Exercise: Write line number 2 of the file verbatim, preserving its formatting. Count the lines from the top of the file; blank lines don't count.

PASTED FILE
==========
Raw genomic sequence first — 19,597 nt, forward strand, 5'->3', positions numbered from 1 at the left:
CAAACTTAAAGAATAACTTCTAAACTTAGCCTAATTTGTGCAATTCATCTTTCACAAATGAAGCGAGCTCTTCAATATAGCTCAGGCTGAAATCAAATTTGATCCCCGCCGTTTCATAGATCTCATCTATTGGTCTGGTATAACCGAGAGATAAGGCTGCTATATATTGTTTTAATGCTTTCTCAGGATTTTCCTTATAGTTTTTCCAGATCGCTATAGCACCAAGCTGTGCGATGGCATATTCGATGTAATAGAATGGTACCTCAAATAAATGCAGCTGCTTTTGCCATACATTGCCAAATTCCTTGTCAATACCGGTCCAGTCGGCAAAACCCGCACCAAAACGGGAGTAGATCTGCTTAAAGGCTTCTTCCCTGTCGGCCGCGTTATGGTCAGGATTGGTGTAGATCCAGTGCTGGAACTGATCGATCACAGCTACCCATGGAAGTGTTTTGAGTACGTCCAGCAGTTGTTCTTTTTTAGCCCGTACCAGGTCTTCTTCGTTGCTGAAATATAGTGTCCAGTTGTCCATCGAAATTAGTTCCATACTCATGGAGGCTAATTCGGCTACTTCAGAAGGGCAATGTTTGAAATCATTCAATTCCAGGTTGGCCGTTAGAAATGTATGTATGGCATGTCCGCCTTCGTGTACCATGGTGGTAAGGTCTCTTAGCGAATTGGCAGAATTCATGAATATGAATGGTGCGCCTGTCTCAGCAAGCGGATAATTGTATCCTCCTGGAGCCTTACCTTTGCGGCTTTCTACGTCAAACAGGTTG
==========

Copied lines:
CAAACTTAAAGAATAACTTCTAAACTTAGCCTAATTTGTGCAATTCATCTTTCACAAATGAAGCGAGCTCTTCAATATAGCTCAGGCTGAAATCAAATTTGATCCCCGCCGTTTCATAGATCTCATCTATTGGTCTGGTATAACCGAGAGATAAGGCTGCTATATATTGTTTTAATGCTTTCTCAGGATTTTCCTTATAGTTTTTCCAGATCGCTATAGCACCAAGCTGTGCGATGGCATATTCGATGTAATAGAATGGTACCTCAAATAAATGCAGCTGCTTTTGCCATACATTGCCAAATTCCTTGTCAATACCGGTCCAGTCGGCAAAACCCGCACCAAAACGGGAGTAGATCTGCTTAAAGGCTTCTTCCCTGTCGGCCGCGTTATGGTCAGGATTGGTGTAGATCCAGTGCTGGAACTGATCGATCACAGCTACCCATGGAAGTGTTTTGAGTACGTCCAGCAGTTGTTCTTTTTTAGCCCGTACCAGGTCTTCTTCGTTGCTGAAATATAGTGTCCAGTTGTCCATCGAAATTAGTTCCATACTCATGGAGGCTAATTCGGCTACTTCAGAAGGGCAATGTTTGAAATCATTCAATTCCAGGTTGGCCGTTAGAAATGTATGTATGGCATGTCCGCCTTCGTGTACCATGGTGGTAAGGTCTCTTAGCGAATTGGCAGAATTCATGAATATGAATGGTGCGCCTGTCTCAGCAAGCGGATAATTGTATCCTCCTGGAGCCTTACCTTTGCGGCTTTCTACGTCAAACAGGTTG